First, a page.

BM: What are the implications of these findings for the COP21 climate summit currently taking place in Paris?

CLQ:  I think this is encouraging for the negotiations for two reasons. First, because it means that there is a real opportunity to push forward and to accelerate the peak and decline in global emissions. And second, because the very high growth in emissions has ceased for two years, we have evidence that the mountain in front of us to decarbonise our energy system is perhaps not as big as it was before, so to speak. I think that if the Paris negotiations lead to a very strong message, then we could see things starting to change rapidly in terms of global emissions. Perhaps not immediately though. What is going to determine the emissions in the next few years is really the economic rebalancing in China and the immediate drivers of energy needs that are already in the pipeline. But from 2020 onwards, the Paris agreement will really make a difference to how seriously climate mitigation is taken on-board by governments, businesses, and the public in general.

BM: As you know, our blog is focused on environmental policy in Europe. What are the implications of these findings for European leaders (at EU, national, and local levels) over the next five to ten years?

CLQ: European emissions as a whole have been decreasing for a while now, and faster in the last ten years compared to before. Europe so far has always been a world leader in decarbonisation. But moving forward, the EU’s current INDC commitments are really not any more ambitious than the commitments of many other countries around the world, at least not when measured according to the annual change in carbon intensity of the economy.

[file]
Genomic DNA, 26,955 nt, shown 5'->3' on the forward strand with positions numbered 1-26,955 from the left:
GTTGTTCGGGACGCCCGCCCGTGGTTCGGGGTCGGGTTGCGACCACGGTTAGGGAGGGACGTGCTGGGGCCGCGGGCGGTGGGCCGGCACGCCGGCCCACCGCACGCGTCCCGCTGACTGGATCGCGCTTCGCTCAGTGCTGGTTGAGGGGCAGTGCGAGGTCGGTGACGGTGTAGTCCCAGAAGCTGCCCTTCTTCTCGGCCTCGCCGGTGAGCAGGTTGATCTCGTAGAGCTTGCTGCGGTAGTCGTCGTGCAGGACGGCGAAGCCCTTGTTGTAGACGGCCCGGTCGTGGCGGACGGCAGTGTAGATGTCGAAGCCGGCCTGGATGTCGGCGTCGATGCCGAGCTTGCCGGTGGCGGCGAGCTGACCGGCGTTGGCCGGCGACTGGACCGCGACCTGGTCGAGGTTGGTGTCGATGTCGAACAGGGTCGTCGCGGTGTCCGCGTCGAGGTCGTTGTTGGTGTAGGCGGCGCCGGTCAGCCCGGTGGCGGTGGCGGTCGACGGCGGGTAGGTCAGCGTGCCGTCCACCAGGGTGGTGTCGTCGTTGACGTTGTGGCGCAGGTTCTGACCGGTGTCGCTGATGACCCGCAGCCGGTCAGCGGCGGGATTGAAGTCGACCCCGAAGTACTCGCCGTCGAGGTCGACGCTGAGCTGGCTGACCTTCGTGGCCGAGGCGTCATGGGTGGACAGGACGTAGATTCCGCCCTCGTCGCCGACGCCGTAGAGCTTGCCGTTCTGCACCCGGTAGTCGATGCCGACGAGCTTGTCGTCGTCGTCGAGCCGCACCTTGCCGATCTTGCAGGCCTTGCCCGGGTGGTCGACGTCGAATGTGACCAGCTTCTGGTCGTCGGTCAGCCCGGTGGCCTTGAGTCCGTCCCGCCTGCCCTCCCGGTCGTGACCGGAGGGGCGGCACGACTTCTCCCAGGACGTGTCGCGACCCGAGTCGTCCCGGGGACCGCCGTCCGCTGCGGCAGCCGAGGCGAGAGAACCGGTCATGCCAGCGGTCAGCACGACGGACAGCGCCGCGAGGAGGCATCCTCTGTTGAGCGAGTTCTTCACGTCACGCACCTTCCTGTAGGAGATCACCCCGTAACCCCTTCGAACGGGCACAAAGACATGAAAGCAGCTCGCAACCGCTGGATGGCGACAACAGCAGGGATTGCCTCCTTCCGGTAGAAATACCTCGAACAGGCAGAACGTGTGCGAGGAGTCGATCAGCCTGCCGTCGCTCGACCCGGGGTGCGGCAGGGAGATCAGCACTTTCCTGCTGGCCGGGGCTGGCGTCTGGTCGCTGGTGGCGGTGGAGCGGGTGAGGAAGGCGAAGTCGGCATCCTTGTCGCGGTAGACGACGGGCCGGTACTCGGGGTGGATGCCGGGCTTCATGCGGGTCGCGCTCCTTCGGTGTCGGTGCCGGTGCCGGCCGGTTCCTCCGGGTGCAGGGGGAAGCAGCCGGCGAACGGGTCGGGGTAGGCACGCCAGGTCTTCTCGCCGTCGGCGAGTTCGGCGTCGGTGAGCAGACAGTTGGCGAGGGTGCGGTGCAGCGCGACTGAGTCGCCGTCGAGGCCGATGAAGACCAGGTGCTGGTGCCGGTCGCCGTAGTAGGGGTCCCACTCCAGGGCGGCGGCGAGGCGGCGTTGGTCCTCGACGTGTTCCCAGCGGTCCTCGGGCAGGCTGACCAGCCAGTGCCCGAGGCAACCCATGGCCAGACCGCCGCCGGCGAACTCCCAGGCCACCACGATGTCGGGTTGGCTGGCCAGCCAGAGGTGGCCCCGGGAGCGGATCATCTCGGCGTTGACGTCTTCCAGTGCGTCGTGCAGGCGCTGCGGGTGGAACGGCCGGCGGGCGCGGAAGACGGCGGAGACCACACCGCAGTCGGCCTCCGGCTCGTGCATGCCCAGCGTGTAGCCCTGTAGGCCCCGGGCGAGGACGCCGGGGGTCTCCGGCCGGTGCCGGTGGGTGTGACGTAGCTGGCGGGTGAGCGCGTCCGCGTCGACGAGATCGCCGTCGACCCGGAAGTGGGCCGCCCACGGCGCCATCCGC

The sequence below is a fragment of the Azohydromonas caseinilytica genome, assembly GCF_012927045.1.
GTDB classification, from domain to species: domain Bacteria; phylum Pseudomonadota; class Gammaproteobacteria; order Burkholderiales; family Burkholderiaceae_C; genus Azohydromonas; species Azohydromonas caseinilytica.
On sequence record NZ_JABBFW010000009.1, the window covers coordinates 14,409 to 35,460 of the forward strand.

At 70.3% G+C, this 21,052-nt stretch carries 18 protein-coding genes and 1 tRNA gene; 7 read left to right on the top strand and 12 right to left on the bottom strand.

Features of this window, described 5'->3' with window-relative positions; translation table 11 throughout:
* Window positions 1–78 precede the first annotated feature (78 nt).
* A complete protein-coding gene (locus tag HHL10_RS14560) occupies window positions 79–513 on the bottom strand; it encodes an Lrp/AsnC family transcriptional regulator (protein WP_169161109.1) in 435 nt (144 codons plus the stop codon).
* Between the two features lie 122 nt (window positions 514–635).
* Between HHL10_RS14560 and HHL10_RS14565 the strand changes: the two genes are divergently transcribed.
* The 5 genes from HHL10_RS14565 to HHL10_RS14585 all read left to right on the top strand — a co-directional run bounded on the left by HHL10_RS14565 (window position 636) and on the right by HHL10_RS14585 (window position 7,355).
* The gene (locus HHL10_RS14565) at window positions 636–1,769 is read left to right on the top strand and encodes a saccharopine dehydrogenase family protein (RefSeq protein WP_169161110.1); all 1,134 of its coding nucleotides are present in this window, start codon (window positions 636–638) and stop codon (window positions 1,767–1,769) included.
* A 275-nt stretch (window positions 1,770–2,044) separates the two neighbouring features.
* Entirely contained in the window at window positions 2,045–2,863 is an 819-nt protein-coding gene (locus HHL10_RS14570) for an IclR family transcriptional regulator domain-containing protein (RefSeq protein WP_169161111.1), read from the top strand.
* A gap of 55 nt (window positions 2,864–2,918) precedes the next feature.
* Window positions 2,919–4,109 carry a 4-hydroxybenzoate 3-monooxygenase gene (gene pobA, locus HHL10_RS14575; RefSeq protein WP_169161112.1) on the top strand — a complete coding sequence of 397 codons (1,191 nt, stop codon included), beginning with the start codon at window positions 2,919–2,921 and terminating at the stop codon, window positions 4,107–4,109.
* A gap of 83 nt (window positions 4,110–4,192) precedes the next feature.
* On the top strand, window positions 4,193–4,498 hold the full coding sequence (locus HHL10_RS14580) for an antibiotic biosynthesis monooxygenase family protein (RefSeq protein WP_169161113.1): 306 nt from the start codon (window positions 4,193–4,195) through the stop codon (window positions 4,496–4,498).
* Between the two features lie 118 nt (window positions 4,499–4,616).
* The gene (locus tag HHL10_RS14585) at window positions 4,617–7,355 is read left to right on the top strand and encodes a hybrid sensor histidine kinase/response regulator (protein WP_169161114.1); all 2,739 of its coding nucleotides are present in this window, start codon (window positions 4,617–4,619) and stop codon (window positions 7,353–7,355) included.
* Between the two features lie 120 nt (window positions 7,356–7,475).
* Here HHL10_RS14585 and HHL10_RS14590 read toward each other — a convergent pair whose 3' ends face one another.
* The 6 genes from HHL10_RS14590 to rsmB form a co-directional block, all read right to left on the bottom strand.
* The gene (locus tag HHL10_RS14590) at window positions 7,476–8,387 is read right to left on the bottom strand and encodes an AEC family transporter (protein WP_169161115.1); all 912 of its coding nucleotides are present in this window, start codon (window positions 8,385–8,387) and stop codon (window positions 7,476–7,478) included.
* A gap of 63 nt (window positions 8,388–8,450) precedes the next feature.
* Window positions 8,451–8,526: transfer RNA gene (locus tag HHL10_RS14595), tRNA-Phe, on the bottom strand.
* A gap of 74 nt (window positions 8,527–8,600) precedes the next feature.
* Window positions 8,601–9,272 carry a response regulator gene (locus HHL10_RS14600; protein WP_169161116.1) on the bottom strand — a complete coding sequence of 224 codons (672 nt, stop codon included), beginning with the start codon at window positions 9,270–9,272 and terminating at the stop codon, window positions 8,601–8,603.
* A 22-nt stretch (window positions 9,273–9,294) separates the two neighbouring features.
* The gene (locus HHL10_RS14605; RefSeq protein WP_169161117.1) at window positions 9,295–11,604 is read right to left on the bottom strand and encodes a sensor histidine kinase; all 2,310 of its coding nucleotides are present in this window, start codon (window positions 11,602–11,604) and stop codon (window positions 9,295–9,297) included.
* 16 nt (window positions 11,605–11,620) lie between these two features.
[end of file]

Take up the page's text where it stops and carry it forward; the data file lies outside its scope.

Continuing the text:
Europe could lose its leadership unless it moves up one gear and further accelerates its transition to a low-carbon economy. Europe also has a big opportunity to export its know-how, because it has successfully implemented many decarbonization policies across its economic sectors. As other countries go down that route – especially the emerging economies – I think that Europe has an opportunity to share knowledge and to introduce policies that also encourage decarbonisation elsewhere.

BM: Is there anything else you would like to add?

CLQ: It has always been clear from the science that emissions need to go down to near-zero to limit climate change at any level of warming. And to limit climate change to 2° Celsius, those emissions have to go down very, very quickly. So even though, over the last two years, emissions have not grown as much as before, we are still a long way from near-zero emissions. We are at 36 billion tonnes of CO2 now, and that is only CO2 from fossil fuels and industry. There are other greenhouse gases, and there are other sources of CO2 such as deforestation. So we need to put the emissions trend from the past two years in perspective. We need to realize that we have very high current emissions and that getting to near-zero emissions will require a massive change in the way that we use and produce energy.

Further information about the findings discussed in this interview can be found on the Global Carbon Project website. A commentary by Jonas Schoenefeld and Róisín Moriarty on the GCP’s 2014 data can be found here.